Apart from generating actionable data for specific customers, churn analysis also yields interesting insights for intra-company action. Don’t shy from it. Churn analysis may well reveal that pricing could be improved, that the quality of a particular module is causing defections, or (gasp!) that customers who buy at the end of the quarter are over-promised, all situations to be exposed and addressed.
A great way to enhance retention is to suggest useful features or best practices to the users. You may be able to automate this process if you can capture specific behaviors that suggest a particular recommendation. Test well, though: users are ticked off when they get seemingly irrelevant suggestions, especially if they are repeated.
Targeted, Personalized Check-Ins
Anytime we say personalized we venture into non-scalable territory, but I’m talking here about check-ins that are targeted, based on usage reports and other metrics. In other words, if we see a drop in usage or a lack of use of a popular feature we will call and inquire. We do not call because it’s been 6 months and it’s time to call, without an agenda. (For the record, I have nothing about scheduled calls, but they should have a basic agenda, if nothing else review past usage).
OK, but what about “standard” customer success programs, with Customer Success Managers and all that?
Customer Success Managers
I hope I’ve shown that there are many customer retention approaches possible beside the standard idea of assigning Customer Success Managers (CSMs) to customers, but CSMs continue to be very effective — albeit costly and not very scalable.
There are huge differences between CSM programs, but generally speaking CSMs are assigned to particular accounts, with the mission to get to know the account from a business angle, not just the technical side, and with an emphasis on a proactive approach, not reactive. In other words, they are not, or not only support engineers: they may resolve technical issues for customers, but rarely do they own the resolution of every technical issue, if any. They are not escalation managers: they may coordinate the management of escalations when they come up but they spend the bulk of their time thinking of ways for customers to get a better benefit from their experience with the product or service. All CSMs should know:
- The business goals of their customers. What are they selling? to whom?
- Their current initiatives. Are they trying to improve revenue? Cut expenses? Expand into Asia? Change their sales model?
- How the vendor’s product or service fit into the initiatives.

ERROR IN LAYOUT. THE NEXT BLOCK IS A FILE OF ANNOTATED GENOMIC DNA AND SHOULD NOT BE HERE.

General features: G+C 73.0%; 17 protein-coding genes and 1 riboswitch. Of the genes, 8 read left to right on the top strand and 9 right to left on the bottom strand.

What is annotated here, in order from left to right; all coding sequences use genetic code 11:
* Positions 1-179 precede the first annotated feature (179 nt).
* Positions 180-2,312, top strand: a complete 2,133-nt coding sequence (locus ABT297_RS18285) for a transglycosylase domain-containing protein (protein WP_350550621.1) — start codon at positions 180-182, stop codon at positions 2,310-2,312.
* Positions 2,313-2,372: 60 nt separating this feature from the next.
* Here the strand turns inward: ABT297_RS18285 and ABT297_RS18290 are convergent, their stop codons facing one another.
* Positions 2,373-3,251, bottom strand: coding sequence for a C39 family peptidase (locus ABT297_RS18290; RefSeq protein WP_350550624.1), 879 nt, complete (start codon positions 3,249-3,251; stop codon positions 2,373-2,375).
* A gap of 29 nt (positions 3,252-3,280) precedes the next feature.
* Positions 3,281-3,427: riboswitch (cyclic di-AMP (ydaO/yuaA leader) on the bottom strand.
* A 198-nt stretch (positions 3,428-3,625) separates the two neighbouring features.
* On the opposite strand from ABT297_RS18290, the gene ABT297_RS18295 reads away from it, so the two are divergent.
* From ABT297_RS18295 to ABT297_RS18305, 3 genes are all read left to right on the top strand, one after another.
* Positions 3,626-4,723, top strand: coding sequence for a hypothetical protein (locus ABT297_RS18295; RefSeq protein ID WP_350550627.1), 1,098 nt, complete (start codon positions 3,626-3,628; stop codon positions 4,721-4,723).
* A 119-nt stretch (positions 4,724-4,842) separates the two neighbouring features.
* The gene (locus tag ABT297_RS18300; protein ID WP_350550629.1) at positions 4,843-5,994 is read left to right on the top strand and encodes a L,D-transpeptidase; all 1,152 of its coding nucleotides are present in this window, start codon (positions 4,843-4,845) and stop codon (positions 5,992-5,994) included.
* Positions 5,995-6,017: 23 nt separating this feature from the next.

- The key decision makers and their personal goals, preferences, and biases.
- Any obstacles to continuing to use the product or service, or to increasing its use.
CSM programs are usually tiered, with larger customers getting more attention and smaller customers getting less, or none at all. Explicit tiering is very useful, as it helps set expectations for the customer and guides the activities of the CSM. While the CSM activities are not very scalable, the processes behind them are. For instance, a CSM would need to identify the business objectives of a particular customer, but the method for eliciting the objectives, the manner in which they are recorded, and the tool in which they are stored are all sharable and scalable.
I’m a great fan of health checks, which consist of periodic, usually weekly, audits of customers’ setup and usage, with appropriate suggestions and recommendations issued that both improve the customer’s experience and make life easier for the vendor. Health checks are very useful for on-premise tools, of course, but they are also useful (and easier to perform!) for cloud offerings. Health checks can be partially automated and are appreciated by customers.
Joint Action with Sales
I’ve kept a focus on customer churn so far, but I find that it’s much more satisfying to also focus on revenue expansion — and all the ideas above fit well in either camp. CSMs are ideally placed to make recommendations for customers for additional seats, features of products, as they become trusted advisors and customers judge them to be “on their side”. Being able to foster a close relationship with the sales team is an important talent for CSMs and a strong CSM will orchestrate sales actions and CSM actions seamlessly.
What programs do you have in place for customer retention?
The April 2014 issue of the Harvard Business Review includes an article showcasing a mid-size technology company, Automattic, that uses tryouts for all new hires. Regardless of the role they will eventually play (including, the article says, CFO), new employees start on a temporary contract at a whopping $25/hour, and within 3 to 8 weeks are given a permanent job — although only 40% make it.
I’m also hearing from colleagues and friends that other companies, from all sectors of the economy, are hiring contractors exclusively, at least for individual contributor roles, converting a portion of them to permanent status at the end of a temporary contract,the length of which is undefined and can span many months, without benefits. Not a good deal for the worker!
We have all interviewed people who were superb interviewees but did not pan out on the job — and I know several talented support managers who have trouble finding jobs because they are poor interviewers — but this systematic use of tryouts bothers me. Are we such inept interviewers that we cannot see past the smooth operators? Such unconnected professionals that we cannot check an unsolicited reference? Such wimpy managers that we cannot swiftly fire a bad hire?
Please share your current experiences and success rates…
Today’s the sixteen anniversary of FT Works. I’m so thankful to our customers over the years for allowing us to flourish for so many years — and also to my partners, who have made this adventure possible, and enjoyable.
Looking forward to the next 16 — and beyond!